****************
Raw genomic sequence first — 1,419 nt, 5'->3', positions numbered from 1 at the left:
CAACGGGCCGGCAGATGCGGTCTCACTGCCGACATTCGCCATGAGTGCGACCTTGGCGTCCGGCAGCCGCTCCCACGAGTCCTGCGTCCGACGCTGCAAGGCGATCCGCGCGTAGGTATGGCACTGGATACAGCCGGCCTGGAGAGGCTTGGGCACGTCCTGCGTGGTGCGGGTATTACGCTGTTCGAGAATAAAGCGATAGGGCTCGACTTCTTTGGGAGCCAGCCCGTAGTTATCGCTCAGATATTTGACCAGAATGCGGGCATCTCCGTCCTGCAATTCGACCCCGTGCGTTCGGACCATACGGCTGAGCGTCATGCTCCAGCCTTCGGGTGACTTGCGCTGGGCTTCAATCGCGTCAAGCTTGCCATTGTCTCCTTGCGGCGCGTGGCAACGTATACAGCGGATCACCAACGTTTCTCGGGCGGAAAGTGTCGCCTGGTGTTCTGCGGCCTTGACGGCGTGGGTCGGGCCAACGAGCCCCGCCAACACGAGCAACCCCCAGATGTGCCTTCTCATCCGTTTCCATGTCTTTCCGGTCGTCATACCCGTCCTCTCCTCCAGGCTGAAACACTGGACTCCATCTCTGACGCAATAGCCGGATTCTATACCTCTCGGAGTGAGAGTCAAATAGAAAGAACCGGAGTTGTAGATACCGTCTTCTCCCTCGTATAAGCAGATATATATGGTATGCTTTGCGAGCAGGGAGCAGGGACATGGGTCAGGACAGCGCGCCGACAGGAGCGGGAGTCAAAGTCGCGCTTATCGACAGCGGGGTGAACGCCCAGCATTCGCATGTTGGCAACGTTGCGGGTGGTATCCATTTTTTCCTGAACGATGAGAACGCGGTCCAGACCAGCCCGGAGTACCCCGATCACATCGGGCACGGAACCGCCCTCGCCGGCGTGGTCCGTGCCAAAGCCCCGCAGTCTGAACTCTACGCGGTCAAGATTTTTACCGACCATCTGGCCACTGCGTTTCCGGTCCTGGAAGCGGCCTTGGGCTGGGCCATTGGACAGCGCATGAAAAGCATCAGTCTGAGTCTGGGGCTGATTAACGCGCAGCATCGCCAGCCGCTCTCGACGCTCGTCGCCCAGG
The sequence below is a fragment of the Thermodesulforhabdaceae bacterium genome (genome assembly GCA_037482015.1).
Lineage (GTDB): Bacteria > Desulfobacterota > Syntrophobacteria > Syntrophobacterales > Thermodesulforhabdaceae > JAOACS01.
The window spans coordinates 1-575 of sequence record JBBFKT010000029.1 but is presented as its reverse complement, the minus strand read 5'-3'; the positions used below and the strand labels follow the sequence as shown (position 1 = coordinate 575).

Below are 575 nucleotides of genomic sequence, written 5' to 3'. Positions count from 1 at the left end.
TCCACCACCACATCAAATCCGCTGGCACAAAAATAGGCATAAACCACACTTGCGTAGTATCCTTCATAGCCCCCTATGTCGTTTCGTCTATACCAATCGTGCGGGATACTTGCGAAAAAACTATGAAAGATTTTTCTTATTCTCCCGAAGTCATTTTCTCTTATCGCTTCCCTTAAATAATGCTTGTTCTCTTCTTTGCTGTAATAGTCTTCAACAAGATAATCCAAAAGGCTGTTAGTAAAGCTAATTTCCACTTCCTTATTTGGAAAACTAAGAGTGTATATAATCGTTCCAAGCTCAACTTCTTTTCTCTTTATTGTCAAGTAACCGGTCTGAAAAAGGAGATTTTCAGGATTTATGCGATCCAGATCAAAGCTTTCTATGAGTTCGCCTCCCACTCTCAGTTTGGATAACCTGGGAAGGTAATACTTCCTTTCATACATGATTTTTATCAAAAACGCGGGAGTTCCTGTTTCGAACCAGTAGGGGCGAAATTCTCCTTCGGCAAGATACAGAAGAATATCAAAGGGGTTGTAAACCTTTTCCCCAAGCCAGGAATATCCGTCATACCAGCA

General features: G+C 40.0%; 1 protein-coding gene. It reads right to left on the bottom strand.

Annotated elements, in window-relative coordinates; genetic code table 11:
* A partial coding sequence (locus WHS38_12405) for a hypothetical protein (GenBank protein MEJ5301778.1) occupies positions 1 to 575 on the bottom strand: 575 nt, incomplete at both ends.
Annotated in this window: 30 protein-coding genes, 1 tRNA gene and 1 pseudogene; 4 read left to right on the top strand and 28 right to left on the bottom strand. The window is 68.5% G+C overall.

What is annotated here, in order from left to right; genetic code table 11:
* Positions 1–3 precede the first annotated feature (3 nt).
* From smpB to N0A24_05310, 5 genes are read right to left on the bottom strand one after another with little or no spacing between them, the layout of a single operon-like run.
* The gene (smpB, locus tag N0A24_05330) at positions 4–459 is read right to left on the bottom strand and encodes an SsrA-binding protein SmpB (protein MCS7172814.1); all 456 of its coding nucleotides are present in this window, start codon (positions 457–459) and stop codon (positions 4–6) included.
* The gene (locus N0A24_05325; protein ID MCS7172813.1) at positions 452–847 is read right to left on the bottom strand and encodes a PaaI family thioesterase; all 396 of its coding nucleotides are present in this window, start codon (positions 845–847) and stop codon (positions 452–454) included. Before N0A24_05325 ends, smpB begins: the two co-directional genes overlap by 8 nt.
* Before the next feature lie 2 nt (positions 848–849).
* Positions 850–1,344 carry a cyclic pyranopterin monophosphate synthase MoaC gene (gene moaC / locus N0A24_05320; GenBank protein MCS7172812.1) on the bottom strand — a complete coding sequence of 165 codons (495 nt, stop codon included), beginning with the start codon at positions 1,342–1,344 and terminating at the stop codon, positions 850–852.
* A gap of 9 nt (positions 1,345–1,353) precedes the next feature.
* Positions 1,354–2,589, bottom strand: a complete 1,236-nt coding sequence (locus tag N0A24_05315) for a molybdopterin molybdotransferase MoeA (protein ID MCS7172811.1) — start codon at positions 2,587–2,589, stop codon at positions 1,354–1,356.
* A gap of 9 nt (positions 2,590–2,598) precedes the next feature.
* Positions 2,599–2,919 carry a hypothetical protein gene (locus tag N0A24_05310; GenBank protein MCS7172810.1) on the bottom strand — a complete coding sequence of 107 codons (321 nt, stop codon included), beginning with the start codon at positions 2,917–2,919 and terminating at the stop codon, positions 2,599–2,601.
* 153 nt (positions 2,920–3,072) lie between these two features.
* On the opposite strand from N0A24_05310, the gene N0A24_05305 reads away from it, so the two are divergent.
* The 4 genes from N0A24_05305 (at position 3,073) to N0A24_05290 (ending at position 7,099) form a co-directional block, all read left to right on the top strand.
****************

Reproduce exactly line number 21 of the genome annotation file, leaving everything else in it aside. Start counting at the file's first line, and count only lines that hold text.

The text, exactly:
* A gap of 9 nt (positions 2,590–2,598) precedes the next feature.